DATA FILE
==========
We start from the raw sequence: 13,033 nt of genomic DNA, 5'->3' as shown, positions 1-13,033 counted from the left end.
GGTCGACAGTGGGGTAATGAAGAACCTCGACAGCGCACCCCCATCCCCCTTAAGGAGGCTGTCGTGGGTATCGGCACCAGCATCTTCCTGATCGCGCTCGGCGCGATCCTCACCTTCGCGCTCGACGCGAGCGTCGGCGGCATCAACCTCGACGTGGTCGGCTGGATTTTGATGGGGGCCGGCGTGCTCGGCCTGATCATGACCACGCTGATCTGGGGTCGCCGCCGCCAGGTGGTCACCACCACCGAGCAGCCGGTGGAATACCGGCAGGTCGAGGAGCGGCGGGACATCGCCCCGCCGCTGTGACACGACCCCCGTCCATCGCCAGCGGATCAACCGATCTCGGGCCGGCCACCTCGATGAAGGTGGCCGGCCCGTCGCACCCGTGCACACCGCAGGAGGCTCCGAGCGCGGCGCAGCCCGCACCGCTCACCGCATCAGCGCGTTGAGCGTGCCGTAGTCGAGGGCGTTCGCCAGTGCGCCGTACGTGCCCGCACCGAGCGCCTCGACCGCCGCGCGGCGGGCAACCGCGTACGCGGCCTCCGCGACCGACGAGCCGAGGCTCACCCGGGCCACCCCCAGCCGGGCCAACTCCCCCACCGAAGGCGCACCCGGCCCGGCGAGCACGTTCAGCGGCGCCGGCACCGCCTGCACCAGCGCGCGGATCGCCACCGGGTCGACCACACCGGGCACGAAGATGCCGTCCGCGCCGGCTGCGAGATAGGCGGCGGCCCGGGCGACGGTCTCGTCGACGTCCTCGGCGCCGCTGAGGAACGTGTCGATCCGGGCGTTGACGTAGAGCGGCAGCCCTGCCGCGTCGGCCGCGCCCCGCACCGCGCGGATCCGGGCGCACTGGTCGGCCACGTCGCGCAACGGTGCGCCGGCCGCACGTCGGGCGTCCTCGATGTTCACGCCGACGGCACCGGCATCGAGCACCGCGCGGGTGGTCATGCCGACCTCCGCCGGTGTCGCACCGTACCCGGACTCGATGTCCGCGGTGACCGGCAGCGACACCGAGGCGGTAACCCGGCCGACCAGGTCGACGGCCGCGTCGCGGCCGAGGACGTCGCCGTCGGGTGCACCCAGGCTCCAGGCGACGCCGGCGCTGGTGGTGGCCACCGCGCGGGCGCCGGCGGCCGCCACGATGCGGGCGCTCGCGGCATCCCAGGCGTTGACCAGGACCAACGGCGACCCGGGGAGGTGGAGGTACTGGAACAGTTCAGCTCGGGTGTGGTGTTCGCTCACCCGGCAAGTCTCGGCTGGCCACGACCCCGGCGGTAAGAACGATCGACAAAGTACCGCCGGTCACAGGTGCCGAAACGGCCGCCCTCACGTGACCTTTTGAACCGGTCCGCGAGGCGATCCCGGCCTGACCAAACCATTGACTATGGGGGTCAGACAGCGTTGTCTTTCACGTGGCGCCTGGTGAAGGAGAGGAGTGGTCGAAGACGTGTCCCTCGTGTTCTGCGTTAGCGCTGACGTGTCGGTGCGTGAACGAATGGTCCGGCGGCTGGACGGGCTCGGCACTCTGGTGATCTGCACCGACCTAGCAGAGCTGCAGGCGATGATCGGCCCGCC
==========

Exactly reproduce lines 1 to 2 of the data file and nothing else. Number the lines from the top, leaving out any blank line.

We start from the raw sequence: 13,033 nt of genomic DNA, 5'->3' as shown, positions 1-13,033 counted from the left end.
GGTCGACAGTGGGGTAATGAAGAACCTCGACAGCGCACCCCCATCCCCCTTAAGGAGGCTGTCGTGGGTATCGGCACCAGCATCTTCCTGATCGCGCTCGGCGCGATCCTCACCTTCGCGCTCGACGCGAGCGTCGGCGGCATCAACCTCGACGTGGTCGGCTGGATTTTGATGGGGGCCGGCGTGCTCGGCCTGATCATGACCACGCTGATCTGGGGTCGCCGCCGCCAGGTGGTCACCACCACCGAGCAGCCGGTGGAATACCGGCAGGTCGAGGAGCGGCGGGACATCGCCCCGCCGCTGTGACACGACCCCCGTCCATCGCCAGCGGATCAACCGATCTCGGGCCGGCCACCTCGATGAAGGTGGCCGGCCCGTCGCACCCGTGCACACCGCAGGAGGCTCCGAGCGCGGCGCAGCCCGCACCGCTCACCGCATCAGCGCGTTGAGCGTGCCGTAGTCGAGGGCGTTCGCCAGTGCGCCGTACGTGCCCGCACCGAGCGCCTCGACCGCCGCGCGGCGGGCAACCGCGTACGCGGCCTCCGCGACCGACGAGCCGAGGCTCACCCGGGCCACCCCCAGCCGGGCCAACTCCCCCACCGAAGGCGCACCCGGCCCGGCGAGCACGTTCAGCGGCGCCGGCACCGCCTGCACCAGCGCGCGGATCGCCACCGGGTCGACCACACCGGGCACGAAGATGCCGTCCGCGCCGGCTGCGAGATAGGCGGCGGCCCGGGCGACGGTCTCGTCGACGTCCTCGGCGCCGCTGAGGAACGTGTCGATCCGGGCGTTGACGTAGAGCGGCAGCCCTGCCGCGTCGGCCGCGCCCCGCACCGCGCGGATCCGGGCGCACTGGTCGGCCACGTCGCGCAACGGTGCGCCGGCCGCACGTCGGGCGTCCTCGATGTTCACGCCGACGGCACCGGCATCGAGCACCGCGCGGGTGGTCATGCCGACCTCCGCCGGTGTCGCACCGTACCCGGACTCGATGTCCGCGGTGACCGGCAGCGACACCGAGGCGGTAACCCGGCCGACCAGGTCGACGGCCGCGTCGCGGCCGAGGACGTCGCCGTCGGGTGCACCCAGGCTCCAGGCGACGCCGGCGCTGGTGGTGGCCACCGCGCGGGCGCCGGCGGCCGCCACGATGCGGGCGCTCGCGGCATCCCAGGCGTTGACCAGGACCAACGGCGACCCGGGGAGGTGGAGGTACTGGAACAGTTCAGCTCGGGTGTGGTGTTCGCTCACCCGGCAAGTCTCGGCTGGCCACGACCCCGGCGGTAAGAACGATCGACAAAGTACCGCCGGTCACAGGTGCCGAAACGGCCGCCCTCACGTGACCTTTTGAACCGGTCCGCGAGGCGATCCCGGCCTGACCAAACCATTGACTATGGGGGTCAGACAGCGTTGTCTTTCACGTGGCGCCTGGTGAAGGAGAGGAGTGGTCGAAGACGTGTCCCTCGTGTTCTGCGTTAGCGCTGACGTGTCGGTGCGTGAACGAATGGTCCGGCGGCTGGACGGGCTCGGCACTCTGGTGATCTGCACCGACCTAGCAGAGCTGCAGGCGATGATCGGCCCGCC